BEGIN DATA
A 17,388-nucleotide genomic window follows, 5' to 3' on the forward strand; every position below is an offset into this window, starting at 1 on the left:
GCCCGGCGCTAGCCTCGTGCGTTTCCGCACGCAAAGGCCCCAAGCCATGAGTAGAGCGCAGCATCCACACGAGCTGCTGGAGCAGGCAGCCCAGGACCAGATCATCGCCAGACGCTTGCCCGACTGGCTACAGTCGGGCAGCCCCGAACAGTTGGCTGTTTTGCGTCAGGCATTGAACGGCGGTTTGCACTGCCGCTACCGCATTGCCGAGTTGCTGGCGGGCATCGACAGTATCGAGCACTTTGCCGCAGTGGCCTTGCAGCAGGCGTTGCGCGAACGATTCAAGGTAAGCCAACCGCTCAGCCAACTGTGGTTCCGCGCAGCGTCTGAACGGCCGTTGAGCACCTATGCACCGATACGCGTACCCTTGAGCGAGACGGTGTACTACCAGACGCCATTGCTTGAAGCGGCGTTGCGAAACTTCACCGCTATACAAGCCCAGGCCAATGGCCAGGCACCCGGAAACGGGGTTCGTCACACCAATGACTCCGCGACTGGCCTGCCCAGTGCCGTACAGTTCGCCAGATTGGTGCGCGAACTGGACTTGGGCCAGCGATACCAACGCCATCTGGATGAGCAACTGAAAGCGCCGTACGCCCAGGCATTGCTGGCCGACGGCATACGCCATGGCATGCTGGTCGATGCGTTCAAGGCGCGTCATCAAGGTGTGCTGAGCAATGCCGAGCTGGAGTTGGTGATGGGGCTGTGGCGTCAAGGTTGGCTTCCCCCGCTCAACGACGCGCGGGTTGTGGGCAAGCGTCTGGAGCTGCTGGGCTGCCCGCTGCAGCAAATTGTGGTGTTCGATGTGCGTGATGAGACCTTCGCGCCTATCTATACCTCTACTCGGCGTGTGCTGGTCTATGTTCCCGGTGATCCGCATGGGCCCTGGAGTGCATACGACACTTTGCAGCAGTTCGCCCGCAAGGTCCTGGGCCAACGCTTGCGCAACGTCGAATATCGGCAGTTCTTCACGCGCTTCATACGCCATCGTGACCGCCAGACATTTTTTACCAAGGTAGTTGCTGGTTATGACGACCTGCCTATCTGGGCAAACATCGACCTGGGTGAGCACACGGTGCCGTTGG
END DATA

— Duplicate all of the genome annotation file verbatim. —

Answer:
A 17,388-nucleotide genomic window follows, 5' to 3' on the forward strand; every position below is an offset into this window, starting at 1 on the left:
GCCCGGCGCTAGCCTCGTGCGTTTCCGCACGCAAAGGCCCCAAGCCATGAGTAGAGCGCAGCATCCACACGAGCTGCTGGAGCAGGCAGCCCAGGACCAGATCATCGCCAGACGCTTGCCCGACTGGCTACAGTCGGGCAGCCCCGAACAGTTGGCTGTTTTGCGTCAGGCATTGAACGGCGGTTTGCACTGCCGCTACCGCATTGCCGAGTTGCTGGCGGGCATCGACAGTATCGAGCACTTTGCCGCAGTGGCCTTGCAGCAGGCGTTGCGCGAACGATTCAAGGTAAGCCAACCGCTCAGCCAACTGTGGTTCCGCGCAGCGTCTGAACGGCCGTTGAGCACCTATGCACCGATACGCGTACCCTTGAGCGAGACGGTGTACTACCAGACGCCATTGCTTGAAGCGGCGTTGCGAAACTTCACCGCTATACAAGCCCAGGCCAATGGCCAGGCACCCGGAAACGGGGTTCGTCACACCAATGACTCCGCGACTGGCCTGCCCAGTGCCGTACAGTTCGCCAGATTGGTGCGCGAACTGGACTTGGGCCAGCGATACCAACGCCATCTGGATGAGCAACTGAAAGCGCCGTACGCCCAGGCATTGCTGGCCGACGGCATACGCCATGGCATGCTGGTCGATGCGTTCAAGGCGCGTCATCAAGGTGTGCTGAGCAATGCCGAGCTGGAGTTGGTGATGGGGCTGTGGCGTCAAGGTTGGCTTCCCCCGCTCAACGACGCGCGGGTTGTGGGCAAGCGTCTGGAGCTGCTGGGCTGCCCGCTGCAGCAAATTGTGGTGTTCGATGTGCGTGATGAGACCTTCGCGCCTATCTATACCTCTACTCGGCGTGTGCTGGTCTATGTTCCCGGTGATCCGCATGGGCCCTGGAGTGCATACGACACTTTGCAGCAGTTCGCCCGCAAGGTCCTGGGCCAACGCTTGCGCAACGTCGAATATCGGCAGTTCTTCACGCGCTTCATACGCCATCGTGACCGCCAGACATTTTTTACCAAGGTAGTTGCTGGTTATGACGACCTGCCTATCTGGGCAAACATCGACCTGGGTGAGCACACGGTGCCGTTGG